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CROI 2017: Peer Navigators Improve Linkage to HIV Care and Retention in South African Study

Adults recently diagnosed with HIV who get help from peers to address personal barriers to care together with SMS check-in messages, appointment, and healthy living reminders had nearly twice the odds of being retained in care at 1 year of follow-up compared to those getting standard care at primary health clinics in South Africa according to findings presented at the recent Conference on Retroviruses and Opportunistic Infections.

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CROI 2017: Point-of-Care Testing Improves Infant HIV Diagnosis Rate, Treatment, and Retention

Using a point-of-care test to diagnose HIV in infants significantly improved retention in care, speeded up antiretroviral therapy (ART) initiation, and increased the proportion of infants who started treatment, a large randomized study in Mozambique has found. The results were presented at the 2017 Conference on Retroviruses and Opportunistic Infections last month in Seattle.

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AIDS 2016: Earlier HIV Treatment Is Not Over-burdening Health Services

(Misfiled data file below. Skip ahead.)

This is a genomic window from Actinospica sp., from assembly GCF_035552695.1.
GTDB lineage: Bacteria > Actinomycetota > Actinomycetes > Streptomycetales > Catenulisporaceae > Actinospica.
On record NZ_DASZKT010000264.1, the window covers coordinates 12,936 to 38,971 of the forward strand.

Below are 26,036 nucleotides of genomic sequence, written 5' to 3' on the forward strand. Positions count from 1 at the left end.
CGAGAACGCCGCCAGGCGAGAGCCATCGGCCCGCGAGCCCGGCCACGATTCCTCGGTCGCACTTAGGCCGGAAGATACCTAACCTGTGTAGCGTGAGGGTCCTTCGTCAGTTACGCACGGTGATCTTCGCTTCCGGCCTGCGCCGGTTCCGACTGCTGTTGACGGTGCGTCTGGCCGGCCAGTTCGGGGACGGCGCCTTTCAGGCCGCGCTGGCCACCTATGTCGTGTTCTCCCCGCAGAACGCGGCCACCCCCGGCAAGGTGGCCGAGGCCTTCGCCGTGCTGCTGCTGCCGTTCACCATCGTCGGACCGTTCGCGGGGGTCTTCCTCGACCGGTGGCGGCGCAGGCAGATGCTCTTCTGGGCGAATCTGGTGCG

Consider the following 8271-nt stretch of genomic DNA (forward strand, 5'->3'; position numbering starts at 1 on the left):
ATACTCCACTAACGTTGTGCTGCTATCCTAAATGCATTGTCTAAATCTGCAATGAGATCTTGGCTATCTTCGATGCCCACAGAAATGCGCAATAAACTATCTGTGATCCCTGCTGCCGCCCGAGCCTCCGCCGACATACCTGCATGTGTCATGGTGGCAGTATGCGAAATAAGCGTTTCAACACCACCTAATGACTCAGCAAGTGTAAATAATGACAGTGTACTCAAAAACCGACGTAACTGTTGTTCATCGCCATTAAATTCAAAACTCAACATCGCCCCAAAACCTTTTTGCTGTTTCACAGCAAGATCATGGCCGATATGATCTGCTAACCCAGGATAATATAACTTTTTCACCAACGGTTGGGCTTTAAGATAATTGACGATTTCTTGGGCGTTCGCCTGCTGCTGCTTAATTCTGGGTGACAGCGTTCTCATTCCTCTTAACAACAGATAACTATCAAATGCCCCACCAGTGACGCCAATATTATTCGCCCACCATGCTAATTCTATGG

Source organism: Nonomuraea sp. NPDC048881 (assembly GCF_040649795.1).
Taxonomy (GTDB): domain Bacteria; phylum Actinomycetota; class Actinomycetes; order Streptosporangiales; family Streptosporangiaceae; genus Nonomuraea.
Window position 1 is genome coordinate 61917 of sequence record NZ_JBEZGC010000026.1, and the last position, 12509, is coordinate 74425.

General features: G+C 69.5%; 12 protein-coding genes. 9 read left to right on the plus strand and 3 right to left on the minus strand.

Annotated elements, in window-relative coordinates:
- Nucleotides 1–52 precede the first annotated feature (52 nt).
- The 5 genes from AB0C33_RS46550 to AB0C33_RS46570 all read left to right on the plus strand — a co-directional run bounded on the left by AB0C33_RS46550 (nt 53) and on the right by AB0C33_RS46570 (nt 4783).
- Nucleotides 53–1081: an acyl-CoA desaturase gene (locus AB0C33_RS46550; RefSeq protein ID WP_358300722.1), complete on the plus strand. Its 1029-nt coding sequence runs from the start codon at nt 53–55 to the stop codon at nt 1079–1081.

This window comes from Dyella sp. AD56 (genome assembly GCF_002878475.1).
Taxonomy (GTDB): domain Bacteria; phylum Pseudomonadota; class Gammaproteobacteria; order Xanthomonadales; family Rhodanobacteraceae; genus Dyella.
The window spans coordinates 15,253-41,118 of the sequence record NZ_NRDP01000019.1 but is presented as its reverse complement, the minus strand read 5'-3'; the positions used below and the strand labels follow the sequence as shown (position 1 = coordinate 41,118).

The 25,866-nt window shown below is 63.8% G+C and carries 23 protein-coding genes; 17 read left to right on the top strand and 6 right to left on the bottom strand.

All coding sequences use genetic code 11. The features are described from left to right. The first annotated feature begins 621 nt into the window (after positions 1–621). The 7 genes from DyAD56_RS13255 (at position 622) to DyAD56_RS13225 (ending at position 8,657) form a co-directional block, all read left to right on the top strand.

Earlier antiretroviral treatment initiation is not overwhelming rural health services in South Africa, but changes in treatment eligibility criteria alone may not be enough to increase the number of people on treatment substantially, and more investment will be needed in testing and linkage to care to reach treatment coverage goals, research presented at the recent 21st International AIDS Conference (AIDS 2016) shows.

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Donors Pledge $13 Billion to Replenish Global Fund

International donors committed to provide $12.9 billion over 3 years for the Global Fund to Fight AIDS, TB and Malaria at the fund's fifth replenishment conference, held last week in Montreal. "This replenishment is an enormous contribution to our collective ambition of ending AIDS," said UNAIDS executive director Michel Sidibé.

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AIDS 2016: Infection Prophylaxis Reduces Risk of Death for People Starting HIV Treatment Late

A package of enhanced prophylaxis against infections significantly reduced the risk of death for adults and children with advanced HIV disease after starting antiretroviral treatment in a randomized study, James Hakim from the University of Zimbabwe reported at the 21st International AIDS Conference (AIDS 2016) last month in Durban. Another analysis showed that intensifying treatment by adding raltegravir did not offer added benefits. 

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